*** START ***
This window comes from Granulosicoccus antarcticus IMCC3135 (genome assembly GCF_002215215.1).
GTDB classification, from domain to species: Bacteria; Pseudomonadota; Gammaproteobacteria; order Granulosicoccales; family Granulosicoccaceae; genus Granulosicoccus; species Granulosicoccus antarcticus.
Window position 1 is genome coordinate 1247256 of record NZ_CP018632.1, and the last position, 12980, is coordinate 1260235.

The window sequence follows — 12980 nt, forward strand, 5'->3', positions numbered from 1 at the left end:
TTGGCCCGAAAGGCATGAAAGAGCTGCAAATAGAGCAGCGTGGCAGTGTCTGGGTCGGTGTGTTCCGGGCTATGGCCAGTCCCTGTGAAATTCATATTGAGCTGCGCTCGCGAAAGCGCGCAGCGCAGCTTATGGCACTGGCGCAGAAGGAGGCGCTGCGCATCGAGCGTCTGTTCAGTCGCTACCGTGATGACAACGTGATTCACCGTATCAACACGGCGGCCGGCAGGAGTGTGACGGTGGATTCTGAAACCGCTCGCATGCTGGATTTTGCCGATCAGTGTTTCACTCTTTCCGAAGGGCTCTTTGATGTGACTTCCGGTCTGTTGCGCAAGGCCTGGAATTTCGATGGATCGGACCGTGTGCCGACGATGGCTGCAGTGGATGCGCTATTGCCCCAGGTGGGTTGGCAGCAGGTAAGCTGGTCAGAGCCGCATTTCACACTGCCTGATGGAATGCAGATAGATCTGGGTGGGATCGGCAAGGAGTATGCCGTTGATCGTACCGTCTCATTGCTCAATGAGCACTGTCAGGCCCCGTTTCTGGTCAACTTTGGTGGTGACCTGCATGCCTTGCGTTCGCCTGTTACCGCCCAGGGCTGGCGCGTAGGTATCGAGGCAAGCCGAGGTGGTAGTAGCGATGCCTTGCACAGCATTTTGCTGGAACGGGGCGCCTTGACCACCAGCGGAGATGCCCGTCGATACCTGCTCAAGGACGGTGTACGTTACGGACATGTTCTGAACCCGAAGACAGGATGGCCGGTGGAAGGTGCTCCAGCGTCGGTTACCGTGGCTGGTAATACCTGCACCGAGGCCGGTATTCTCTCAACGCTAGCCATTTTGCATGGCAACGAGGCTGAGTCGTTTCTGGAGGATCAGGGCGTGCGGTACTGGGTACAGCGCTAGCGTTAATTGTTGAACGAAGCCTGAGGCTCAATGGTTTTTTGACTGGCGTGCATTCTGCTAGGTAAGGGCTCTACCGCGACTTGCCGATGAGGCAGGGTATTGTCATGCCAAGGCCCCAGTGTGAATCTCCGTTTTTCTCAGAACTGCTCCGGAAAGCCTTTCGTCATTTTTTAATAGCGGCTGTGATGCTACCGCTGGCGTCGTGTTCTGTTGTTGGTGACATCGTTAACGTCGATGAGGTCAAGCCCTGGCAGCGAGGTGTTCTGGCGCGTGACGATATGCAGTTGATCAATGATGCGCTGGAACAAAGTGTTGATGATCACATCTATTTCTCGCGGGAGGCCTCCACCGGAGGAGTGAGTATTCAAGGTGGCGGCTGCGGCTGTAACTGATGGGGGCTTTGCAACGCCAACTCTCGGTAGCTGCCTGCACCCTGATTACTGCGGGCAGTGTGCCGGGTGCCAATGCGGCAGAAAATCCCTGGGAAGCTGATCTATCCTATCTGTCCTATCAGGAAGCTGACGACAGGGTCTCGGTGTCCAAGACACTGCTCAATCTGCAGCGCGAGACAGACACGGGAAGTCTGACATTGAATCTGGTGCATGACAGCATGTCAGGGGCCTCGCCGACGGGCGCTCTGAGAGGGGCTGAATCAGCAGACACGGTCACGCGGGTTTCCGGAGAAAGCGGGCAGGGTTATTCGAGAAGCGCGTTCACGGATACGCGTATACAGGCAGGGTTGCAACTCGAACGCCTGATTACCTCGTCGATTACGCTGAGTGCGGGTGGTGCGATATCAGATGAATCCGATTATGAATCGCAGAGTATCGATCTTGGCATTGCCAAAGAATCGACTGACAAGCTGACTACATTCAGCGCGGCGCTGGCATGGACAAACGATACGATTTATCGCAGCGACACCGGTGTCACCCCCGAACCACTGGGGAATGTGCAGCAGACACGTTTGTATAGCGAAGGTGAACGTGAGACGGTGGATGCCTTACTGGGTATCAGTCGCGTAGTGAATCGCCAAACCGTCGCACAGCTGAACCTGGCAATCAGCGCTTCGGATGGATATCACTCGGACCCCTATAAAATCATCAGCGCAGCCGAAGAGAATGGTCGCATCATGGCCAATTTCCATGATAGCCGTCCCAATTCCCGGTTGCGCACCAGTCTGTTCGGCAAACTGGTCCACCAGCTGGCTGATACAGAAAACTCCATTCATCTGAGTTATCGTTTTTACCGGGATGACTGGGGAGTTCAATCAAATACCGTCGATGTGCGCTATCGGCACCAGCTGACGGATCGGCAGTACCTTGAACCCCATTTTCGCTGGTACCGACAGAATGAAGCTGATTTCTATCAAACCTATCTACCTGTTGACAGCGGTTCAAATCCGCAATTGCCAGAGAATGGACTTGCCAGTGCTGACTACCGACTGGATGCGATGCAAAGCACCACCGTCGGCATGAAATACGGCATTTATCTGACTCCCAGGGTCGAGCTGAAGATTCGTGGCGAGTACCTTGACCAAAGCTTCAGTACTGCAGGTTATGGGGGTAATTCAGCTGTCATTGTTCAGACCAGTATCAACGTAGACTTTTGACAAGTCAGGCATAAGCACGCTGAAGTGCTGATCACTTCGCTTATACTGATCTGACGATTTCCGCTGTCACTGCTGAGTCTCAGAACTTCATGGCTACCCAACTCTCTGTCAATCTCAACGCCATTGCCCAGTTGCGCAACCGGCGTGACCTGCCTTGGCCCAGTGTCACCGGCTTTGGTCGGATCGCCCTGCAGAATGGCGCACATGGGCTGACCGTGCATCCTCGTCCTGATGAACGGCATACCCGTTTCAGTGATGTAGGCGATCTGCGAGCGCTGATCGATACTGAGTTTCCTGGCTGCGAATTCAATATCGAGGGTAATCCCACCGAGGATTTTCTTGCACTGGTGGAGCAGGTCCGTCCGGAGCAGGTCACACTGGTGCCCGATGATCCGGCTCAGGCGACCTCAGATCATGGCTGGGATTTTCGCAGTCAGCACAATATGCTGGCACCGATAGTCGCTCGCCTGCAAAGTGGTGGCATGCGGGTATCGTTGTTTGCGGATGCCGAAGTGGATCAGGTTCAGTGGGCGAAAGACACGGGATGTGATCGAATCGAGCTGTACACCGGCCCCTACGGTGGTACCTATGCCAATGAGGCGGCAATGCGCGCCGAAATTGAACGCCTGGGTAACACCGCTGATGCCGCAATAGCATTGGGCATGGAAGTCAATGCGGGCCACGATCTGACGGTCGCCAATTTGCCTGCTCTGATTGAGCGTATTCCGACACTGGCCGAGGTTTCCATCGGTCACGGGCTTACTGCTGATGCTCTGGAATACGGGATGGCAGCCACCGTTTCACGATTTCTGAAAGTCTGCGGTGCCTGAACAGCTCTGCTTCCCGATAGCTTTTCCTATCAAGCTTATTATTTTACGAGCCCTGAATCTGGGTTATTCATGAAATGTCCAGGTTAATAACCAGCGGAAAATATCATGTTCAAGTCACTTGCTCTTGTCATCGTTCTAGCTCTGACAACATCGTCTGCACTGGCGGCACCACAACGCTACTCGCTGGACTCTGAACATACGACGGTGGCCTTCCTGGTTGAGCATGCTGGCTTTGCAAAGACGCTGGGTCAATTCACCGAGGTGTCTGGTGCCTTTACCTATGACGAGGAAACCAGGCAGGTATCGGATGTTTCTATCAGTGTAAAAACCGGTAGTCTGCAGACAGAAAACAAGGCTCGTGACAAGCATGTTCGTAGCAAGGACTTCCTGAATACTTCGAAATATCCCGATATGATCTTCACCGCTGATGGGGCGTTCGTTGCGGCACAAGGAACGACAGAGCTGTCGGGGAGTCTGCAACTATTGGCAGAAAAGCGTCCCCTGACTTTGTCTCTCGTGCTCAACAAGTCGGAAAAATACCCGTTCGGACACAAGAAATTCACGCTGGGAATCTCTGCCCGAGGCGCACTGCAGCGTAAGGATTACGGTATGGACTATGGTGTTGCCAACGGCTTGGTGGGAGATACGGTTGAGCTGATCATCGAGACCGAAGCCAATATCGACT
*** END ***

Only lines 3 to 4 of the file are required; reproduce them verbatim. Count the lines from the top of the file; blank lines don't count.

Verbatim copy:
Window position 1 is genome coordinate 1247256 of record NZ_CP018632.1, and the last position, 12980, is coordinate 1260235.

The window sequence follows — 12980 nt, forward strand, 5'->3', positions numbered from 1 at the left end: